Is HCG legal? Yes. But overstating its efficacy could land you in trouble with the FTC.
For example, the Federal Trade Commission initiated proceedings against *Sam Smith* (not real name), president of a company that sells hCG weight loss products. (We’ll call the company Acme HCG. ) The FTC isn’t happy with Smith because the agency believes he crossed the marketing compliance line – even after a warning letter from the FTC.
First Things First: Is HCG Legal? What Is It?
Human chorionic gonadotropin (hCG) is a hormone produced by the placenta and other types of cancers. When used in certain ways, hCG can result in various desirable side effects, like weight loss.
On the flip side, it’s also a performance enhancing “drug” favored by baseball players.
How Much hCG Did Smith Sell?
There is no doubt about it, Smith is a good at what he does. The hCG salesman offloaded a whopping $13 million worth of product in 2010. Where did he sell his goods? Facebook, YouTube and via various online retailers and affiliate marketers. He also made it into Rite-Aid, Walgreens and GNC.
The FTC Sent A Warning Letter First, Which Smith Apparently Ignored
This lawsuit should not come as a shock to Smith. According to reports, the FTC sent him a warning letter last year. In it, the commission reminded the hCG salesman that it had banned the sale of homeopathic hCG products and warned Smith that he was violating the Food, Drug and Cosmetic Act. In essence, the FTC gave him a chance to fix his marketing materials, but he chose not to pay heed.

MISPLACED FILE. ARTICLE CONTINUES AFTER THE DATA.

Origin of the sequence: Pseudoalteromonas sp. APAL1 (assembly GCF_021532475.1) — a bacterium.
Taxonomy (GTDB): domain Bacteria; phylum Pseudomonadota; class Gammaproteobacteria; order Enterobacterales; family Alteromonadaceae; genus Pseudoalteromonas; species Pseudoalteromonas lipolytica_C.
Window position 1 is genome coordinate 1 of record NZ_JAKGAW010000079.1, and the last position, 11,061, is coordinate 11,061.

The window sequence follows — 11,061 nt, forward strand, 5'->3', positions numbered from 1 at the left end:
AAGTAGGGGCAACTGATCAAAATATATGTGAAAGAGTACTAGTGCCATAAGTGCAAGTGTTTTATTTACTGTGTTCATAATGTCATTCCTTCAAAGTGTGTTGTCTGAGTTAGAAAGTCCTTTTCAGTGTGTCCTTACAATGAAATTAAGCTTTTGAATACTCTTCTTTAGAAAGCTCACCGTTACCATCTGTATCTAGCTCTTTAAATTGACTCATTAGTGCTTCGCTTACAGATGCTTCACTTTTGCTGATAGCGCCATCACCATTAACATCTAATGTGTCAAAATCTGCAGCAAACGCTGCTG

Why Did Smith’s Weight Loss Marketing Material Get Him Into Legal Trouble?
The marketing materials, some of which featured Carmen Electra, were chock full of promises consumers love to hear, like “rapid and substantial weight loss.” For example, a testimonial on one website reads, “I don’t really like to exercise, it’s hard to get it in when I am a stay at home mom…I did GCG and lost 10 to 15 pounds in 30 days.”
According to HCG Platinum products’ instructions, all weight loss hopefuls had to do was “take a few drops before meals” to lose 1 to 2 pounds a day “for multiple weeks.” The products also included another set of crucial instructions: it works best if you stick to a 500 to 800 calorie a day diet. (Hmmmmm, wonder if the low calorie recommended has anything to do with the weight loss.)
And the last nail in Wright’s coffin? Some ads also contained a few unsubstantiated scientific claims.
Speak With An FTC Compliance Attorney
Need a business lawyer with FTC compliance experience? Get in touch. Our firm has helped numerous dietary supplement marketers untangle themselves from FTC webs.